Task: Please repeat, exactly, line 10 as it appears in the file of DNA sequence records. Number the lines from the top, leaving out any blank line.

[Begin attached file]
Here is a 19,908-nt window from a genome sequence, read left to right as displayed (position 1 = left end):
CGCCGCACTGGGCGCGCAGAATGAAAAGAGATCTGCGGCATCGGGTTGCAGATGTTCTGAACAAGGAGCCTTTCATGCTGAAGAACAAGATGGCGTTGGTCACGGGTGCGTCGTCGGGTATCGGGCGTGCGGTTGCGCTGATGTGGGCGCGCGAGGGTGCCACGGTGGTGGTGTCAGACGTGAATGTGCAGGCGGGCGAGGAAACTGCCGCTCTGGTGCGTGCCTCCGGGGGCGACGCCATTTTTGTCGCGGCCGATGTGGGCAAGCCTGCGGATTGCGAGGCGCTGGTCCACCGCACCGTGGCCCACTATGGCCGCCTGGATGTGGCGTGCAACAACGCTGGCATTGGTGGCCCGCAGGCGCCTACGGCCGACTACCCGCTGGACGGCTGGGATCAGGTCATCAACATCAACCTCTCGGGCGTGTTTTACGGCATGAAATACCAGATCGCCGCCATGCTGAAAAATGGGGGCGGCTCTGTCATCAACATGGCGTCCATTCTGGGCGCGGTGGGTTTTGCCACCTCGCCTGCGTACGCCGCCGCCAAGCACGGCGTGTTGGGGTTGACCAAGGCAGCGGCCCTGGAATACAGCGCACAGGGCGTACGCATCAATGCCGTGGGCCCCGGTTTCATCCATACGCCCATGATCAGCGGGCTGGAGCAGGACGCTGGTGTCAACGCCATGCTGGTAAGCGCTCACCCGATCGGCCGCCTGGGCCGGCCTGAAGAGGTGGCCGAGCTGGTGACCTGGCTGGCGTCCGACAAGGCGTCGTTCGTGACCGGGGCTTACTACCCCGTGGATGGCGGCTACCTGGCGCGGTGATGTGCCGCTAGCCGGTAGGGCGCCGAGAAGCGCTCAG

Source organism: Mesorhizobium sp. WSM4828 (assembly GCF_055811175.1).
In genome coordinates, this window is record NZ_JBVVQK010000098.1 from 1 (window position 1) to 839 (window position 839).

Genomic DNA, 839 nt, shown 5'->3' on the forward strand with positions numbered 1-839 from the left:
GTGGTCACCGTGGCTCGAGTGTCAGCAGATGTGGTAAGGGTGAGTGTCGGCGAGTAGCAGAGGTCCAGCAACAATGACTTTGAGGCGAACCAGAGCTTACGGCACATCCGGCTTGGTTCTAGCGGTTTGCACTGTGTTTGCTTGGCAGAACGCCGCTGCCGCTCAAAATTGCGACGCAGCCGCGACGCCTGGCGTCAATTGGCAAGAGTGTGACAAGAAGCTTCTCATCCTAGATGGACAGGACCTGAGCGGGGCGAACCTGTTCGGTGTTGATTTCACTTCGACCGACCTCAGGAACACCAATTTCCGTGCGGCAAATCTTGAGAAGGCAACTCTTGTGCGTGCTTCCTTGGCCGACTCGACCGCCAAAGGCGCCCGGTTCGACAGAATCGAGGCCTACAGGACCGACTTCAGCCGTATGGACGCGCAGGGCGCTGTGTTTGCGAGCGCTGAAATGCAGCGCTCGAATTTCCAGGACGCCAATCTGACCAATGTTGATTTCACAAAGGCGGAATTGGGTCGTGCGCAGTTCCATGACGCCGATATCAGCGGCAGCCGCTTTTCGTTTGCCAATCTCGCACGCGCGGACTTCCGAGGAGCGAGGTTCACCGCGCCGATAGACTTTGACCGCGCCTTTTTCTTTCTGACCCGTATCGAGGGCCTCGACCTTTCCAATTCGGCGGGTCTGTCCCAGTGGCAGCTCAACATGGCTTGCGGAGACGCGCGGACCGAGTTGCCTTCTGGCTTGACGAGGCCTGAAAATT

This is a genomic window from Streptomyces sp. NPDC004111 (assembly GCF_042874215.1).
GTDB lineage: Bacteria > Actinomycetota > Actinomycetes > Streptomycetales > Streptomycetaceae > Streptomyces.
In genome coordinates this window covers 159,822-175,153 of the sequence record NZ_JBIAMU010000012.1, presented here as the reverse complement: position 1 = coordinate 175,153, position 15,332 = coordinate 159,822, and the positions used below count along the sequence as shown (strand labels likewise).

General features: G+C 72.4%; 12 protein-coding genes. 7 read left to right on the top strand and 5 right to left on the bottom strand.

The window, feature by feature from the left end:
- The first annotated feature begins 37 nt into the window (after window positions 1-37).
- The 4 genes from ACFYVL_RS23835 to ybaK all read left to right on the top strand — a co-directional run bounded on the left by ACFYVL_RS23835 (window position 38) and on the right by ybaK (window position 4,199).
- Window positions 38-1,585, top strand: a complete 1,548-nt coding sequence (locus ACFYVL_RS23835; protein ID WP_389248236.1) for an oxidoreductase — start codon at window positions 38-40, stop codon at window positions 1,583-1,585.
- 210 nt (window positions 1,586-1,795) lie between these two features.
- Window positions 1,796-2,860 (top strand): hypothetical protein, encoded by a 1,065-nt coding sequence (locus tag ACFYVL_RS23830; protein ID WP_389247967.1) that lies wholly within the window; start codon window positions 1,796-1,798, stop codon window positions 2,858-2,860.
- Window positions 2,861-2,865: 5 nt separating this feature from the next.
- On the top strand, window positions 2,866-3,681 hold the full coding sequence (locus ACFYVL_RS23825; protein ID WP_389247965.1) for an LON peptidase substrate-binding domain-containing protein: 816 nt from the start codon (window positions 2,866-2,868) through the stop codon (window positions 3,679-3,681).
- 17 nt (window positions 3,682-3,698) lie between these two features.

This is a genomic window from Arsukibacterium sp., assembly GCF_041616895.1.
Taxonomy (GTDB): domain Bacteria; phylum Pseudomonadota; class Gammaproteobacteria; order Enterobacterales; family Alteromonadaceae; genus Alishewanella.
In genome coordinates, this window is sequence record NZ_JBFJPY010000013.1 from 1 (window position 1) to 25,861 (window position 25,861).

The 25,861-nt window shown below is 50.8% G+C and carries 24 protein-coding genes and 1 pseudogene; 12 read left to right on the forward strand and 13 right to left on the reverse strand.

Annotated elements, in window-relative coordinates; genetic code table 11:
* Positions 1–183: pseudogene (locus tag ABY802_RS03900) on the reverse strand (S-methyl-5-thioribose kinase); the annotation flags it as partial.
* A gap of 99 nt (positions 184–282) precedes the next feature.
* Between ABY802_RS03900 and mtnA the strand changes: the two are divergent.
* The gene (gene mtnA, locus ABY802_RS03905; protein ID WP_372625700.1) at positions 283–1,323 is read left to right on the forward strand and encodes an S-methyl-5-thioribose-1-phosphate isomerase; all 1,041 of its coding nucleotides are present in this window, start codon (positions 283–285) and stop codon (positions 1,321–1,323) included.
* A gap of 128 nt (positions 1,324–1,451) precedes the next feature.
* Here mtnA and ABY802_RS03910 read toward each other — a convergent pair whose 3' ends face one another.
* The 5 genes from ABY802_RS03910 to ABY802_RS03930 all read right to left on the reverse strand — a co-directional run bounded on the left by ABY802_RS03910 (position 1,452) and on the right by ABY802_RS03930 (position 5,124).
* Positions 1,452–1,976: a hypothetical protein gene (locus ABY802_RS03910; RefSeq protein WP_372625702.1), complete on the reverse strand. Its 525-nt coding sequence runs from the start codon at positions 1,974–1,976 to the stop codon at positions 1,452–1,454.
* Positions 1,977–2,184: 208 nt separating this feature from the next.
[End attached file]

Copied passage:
General features: G+C 72.4%; 12 protein-coding genes. 7 read left to right on the top strand and 5 right to left on the bottom strand.